“Scam calls are a form of fraudulent activity with the goal of stealing your money or your information. Similar to email scams, phone scams often present a bargain for merchandise, or something completely free (such as a free prize or winning a contest). Others demand payment for actions that victims have not done or services not ordered, including missing jury duty or payments on an outstanding debt like unpaid taxes or utility bills. Scams may arrive in form of either calls or text messages and should be blocked or deleted.”
When scammers call, you might see a spam or fraud risk warning pop up on the caller ID. What is a scam likely phone number? Similar to a spam risk call, scam likely means that the phone number has been flagged by your cell phone carrier or mobile app such as Hiya as a scammer.
If a scam passes detection and the number comes through, how can you tell scam numbers from regular numbers? With spoiled milk you look at the expiration date, check to see if the smell has turned rotten and if you’re really brave take a little taste test. Scam numbers aren’t spoiled milk, but similarly you can ask yourself questions or run certain tests in order to detect a rotten phone number.
A call is more likely to be scam if the phone number looks odd and upon answering
- The greeting is delayed or generic
- The caller can’t communicate
- The caller says there’s a problem on an unknown bank or other account
- The tone of the conversation becomes heated
- You have to give personal or company information to identify yourself
- The caller warns of extreme circumstances
- You are being threatened
- You need to act fast to take advantage of an offer
Scam calls are harder to identify because of how short their lifespan is. Additionally, scammers use algorithms to make their calls look like a local phone number, when the call is really coming from across the country. With billions of scam and robocalls every year, enough people fall for the tactics of scammers to pay for these pesky calls to continue.
What do you do if you’re a business who is trying to keep their numbers from being labeled as spam?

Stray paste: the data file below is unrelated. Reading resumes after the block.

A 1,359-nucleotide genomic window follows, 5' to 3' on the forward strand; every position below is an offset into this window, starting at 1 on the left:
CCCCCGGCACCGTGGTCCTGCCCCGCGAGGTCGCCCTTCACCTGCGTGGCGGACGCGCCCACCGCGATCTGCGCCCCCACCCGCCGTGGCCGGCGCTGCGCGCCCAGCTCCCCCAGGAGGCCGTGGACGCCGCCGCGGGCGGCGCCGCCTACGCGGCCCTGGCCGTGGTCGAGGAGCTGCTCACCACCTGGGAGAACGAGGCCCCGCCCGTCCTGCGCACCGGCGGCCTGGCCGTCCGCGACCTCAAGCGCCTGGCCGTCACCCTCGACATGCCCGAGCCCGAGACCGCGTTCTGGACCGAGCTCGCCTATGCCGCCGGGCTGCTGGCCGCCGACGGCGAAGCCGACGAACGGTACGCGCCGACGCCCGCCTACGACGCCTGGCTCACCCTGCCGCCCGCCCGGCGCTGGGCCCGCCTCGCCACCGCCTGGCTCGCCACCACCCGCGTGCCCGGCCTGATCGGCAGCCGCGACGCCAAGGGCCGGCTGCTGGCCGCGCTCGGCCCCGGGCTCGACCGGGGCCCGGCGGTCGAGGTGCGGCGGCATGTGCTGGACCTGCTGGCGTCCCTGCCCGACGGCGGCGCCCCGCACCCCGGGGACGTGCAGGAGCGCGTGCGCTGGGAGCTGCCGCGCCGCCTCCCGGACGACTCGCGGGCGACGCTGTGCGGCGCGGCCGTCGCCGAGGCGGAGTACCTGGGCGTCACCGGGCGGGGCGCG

- Avoid using only local phone numbers
- Start displaying branded caller ID
- Avoid shared lines for multiple businesses
- Avoid mixed-use lines for the same business
- Limit use of public phone numbers
- Set up Do-Not-Originate lines
- Limit the window of time for contact
- Respect the do-not-call list
- Monitor call center activity
Call patterns for scam numbers are completely different from patterns of spam numbers. Scam numbers are purposefully hard to detect and therefore more difficult to add to a spoofing list. Since these are criminals, they use one number for a short duration of time and quickly discard it. However, Hiya detects and blocks spoofed calls with an advanced data model. Below is the call pattern for a number used to propagate an IRS scam. The lifespan of the number is very short and the volumes are bursty in nature – a few days of large amounts of calls, followed by a long period of no activity.
Criminals are getting smarter and frequently switching numbers to avoid detection. Most anti-spam solutions that rely on user reports are ineffective against scam callers for this very reason. To prevent this, the Hiya voice performance platform uses advanced heuristics-based call pattern analysis and machine learning algorithms to help detect scam calls.
Enough is Enough – Blocking Spammers, Scammers, and Robocalls
Whether it’s a spam or a scam call, the best thing to do is avoid engaging with these numbers. It can be tempting to pick up and give these callers a piece of your mind. But, if you happen to pick up a call that seems suspicious, hang up immediately. An unwanted call may at best be annoying and may at worst may you or your customers into costly traps.
Remember to never give personal or company information over the phone to someone who contacts you without warning. If a number claims to be from your bank, insurance agency, the IRS, etc. hang up and then call the agency yourself to make sure the call is legitimate. Especially use caution if pressured to give information immediately. Remember that the threats these callers use are illegitimate. Hang up and immediately report the number in the Hiya app, AT&T Call Protect, or Samsung SmartCall.
We know it’s tiring to constantly receive these calls and messages, even if you don’t engage. You might be thinking, how can I block spam phone calls once and for all? Use the Hiya app to block spam and scam calls for good.
If you make more than 20,000 calls a month, see if any of your call center numbers have been marked as spam or received negative labels with a free Hiya Connect reputation analysis.